Opinion: The World Is Facing Financial Risks on Par With the Financial Crisis
The global economy is on a downward trend.
The epidemic has had a direct impact on consumption and services, undermining overall demand. We estimate that consumption will decline in Europe and the U.S. by about 3% of GDP. The rebound in consumption after the epidemic will probably lag.
The epidemic will also hit overall supply as it impacts operations of small and midsize enterprises (SMEs) and industrial chains. SMEs account for more than 50% of GDP and more than 80% of all employment in many countries. Historic data show that 30% of SMEs will not be able to maintain their operations if they suspend work for more than three months, and more than half will go bankrupt if shutdowns last for more than six months.
The epidemic will deal a severe blow to global trade. In 2019, global trade dropped 1.1%, marking a reversal from 3.6% growth in 2018. We estimate that total global trade will fall sharply this year, shrinking by more than 10%, marking a steeper decline than that during the global financial crisis in 2008.
Take Italy as an example. Even if Italy manages to contain its outbreak by June, it will see a serious economic impact in the first half of 2020 and continue to be affected in the third quarter. It is estimated that the drop in consumption will drag the country’s GDP growth down by 0.6 percentage points in 2020, although investment stimulated by government policies will add back 0.15 percentage points. Its exports will be hit hard, with a drop in net exports likely dragging GDP growth down by 1.56 percentage points. The country’s economy is expected to shrink by more than 2% for the year.
We also estimate that the pandemic will cause the global economy to shrink this year, with around zero economic growth in the U.S. and an economic contraction in Europe.
The recent sharp fluctuations in financial markets reflect pessimism about the pandemic, policy uncertainties and low expectations of corporate profitability. The three big falls in global stock markets this year have all been rational adjustments rather than panic selling.
The first fluctuations in stock markets, affected by the epidemic in China and other parts of Asia, were relatively small local adjustments. The second wave of market declines came due to falling energy market prices, while the third wave of sharp drops stemmed from the rapid development of the global pandemic, reflecting the markets’ pessimistic expectations of government policies and the spread of the disease around the world.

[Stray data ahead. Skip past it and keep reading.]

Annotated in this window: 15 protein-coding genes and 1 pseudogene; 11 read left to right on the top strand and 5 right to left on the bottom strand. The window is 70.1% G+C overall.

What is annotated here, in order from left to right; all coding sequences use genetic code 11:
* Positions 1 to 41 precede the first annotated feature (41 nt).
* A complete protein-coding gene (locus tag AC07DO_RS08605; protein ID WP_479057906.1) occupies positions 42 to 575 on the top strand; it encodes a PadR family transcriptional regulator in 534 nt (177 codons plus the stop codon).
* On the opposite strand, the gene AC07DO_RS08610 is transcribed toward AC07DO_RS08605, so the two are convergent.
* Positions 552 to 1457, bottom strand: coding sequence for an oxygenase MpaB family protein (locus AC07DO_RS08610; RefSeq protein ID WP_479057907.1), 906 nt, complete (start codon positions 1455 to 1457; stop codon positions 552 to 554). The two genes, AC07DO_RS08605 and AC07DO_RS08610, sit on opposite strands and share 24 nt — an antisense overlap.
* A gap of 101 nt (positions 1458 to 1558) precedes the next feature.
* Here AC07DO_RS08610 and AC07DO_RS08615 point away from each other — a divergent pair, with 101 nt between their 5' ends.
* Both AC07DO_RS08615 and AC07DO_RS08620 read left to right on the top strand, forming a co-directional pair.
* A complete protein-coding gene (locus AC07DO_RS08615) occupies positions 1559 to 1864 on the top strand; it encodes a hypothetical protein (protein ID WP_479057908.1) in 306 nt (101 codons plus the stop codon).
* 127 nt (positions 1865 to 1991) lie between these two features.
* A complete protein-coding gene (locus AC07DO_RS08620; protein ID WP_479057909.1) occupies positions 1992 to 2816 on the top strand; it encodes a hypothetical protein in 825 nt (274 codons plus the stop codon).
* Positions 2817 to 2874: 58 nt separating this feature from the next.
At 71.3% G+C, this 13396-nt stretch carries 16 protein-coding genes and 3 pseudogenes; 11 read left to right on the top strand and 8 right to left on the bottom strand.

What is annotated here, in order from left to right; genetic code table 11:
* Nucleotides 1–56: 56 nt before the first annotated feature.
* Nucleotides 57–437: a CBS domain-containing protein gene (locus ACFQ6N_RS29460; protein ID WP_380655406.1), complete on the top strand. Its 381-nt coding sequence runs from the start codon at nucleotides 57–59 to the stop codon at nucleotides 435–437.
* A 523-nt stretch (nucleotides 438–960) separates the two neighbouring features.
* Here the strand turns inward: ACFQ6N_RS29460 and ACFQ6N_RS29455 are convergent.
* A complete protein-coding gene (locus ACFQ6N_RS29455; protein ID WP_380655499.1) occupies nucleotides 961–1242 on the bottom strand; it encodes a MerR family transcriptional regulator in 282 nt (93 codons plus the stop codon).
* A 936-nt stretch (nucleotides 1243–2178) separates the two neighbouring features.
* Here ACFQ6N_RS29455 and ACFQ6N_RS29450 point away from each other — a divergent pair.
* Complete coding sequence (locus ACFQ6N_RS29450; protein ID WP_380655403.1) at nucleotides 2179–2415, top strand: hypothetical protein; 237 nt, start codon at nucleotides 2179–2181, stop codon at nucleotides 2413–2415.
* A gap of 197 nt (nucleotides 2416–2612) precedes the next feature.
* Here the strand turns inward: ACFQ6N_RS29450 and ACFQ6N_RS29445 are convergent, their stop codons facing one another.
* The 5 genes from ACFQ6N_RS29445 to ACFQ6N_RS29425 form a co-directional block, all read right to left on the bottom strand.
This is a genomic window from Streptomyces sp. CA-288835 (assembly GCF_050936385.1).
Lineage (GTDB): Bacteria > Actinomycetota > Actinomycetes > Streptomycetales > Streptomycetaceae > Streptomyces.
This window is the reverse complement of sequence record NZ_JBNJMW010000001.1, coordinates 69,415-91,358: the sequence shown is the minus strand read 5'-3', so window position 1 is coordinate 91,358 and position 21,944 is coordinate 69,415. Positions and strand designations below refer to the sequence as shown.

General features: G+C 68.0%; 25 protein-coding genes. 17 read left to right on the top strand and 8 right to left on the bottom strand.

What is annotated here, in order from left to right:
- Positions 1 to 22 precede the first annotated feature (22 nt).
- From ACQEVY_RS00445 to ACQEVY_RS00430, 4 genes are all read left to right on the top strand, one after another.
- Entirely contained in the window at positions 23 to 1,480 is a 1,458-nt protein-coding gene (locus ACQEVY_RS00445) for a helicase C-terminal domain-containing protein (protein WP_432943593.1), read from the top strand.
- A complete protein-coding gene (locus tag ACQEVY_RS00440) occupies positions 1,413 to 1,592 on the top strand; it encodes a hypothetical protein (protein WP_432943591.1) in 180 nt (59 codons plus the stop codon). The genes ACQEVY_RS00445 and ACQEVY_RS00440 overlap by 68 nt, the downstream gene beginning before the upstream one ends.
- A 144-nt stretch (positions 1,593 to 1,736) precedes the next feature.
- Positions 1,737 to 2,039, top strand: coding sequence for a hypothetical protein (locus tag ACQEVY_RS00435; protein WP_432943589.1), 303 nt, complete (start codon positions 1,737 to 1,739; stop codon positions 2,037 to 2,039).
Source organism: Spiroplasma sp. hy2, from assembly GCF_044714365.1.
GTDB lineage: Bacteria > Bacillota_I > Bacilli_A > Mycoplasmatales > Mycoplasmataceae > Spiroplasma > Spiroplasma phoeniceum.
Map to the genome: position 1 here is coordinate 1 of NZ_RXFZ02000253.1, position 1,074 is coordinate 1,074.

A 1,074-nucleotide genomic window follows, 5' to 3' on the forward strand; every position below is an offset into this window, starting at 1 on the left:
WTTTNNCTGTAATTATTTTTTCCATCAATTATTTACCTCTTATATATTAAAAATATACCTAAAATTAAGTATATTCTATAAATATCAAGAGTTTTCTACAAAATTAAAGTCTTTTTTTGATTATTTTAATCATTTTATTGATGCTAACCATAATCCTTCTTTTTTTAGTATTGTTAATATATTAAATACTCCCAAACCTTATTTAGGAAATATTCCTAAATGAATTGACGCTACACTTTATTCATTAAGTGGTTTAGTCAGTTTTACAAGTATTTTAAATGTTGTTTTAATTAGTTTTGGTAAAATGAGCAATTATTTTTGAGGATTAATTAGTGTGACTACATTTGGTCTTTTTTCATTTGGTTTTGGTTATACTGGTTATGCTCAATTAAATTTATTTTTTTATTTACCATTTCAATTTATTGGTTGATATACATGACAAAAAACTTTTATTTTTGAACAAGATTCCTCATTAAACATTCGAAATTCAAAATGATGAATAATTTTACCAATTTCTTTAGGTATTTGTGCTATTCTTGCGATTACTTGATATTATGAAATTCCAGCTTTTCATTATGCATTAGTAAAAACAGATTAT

Heavy debt is the greatest financial risk the world faces now. After the 2008 financial crisis, global debt continued to accumulate, and the debt of G-20 countries expanded from about $85 trillion in 2008 to about $159 trillion in 2018, outpacing their GDP growth.
As a result of large-scale government debt issuance, the risk posed by sovereign debt today is greater than it was in 2008. If a financial or economic crisis happens again, governments might not have much room roll out policies like they did during the 2008 financial crisis. Overall, the current level of global financial risk has reached the level seen in the 2008 crisis.
At a time when the global financial system is already quite fragile, there are three possible scenarios under which the pandemic could overwhelm it:
First, if the U.S.’ and European countries’ policies to contain the epidemic fail and they run out of medical resources, intensifying public and market panic and leading to stock market collapses, it will trigger a financial crisis.
Second, if the pandemic lasts too long, impacting global supply chains and trade and leaving companies unable to repay debt due to operational difficulties, it will lead to a wave of corporate bankruptcies. That will hit weak links in the financial system and thus cause a financial crisis.
Third, the size of nonbank financial institutions has been on par with that of the banking industry after years of development since the 2008 financial crisis. If their valuations fall amid continuously slumping stock markets, investors may choose to take their money back, leading to a liquidity crunch and thus triggering a financial crisis.
Zhu Min is chair of Tsinghua University’s National Institute of Finance Research, former deputy managing director of the International Monetary Fund, and former deputy governor of the People’s Bank of China.
This commentary has been edited for length and clarity.
Translated by Timmy Shen (firstname.lastname@example.org)
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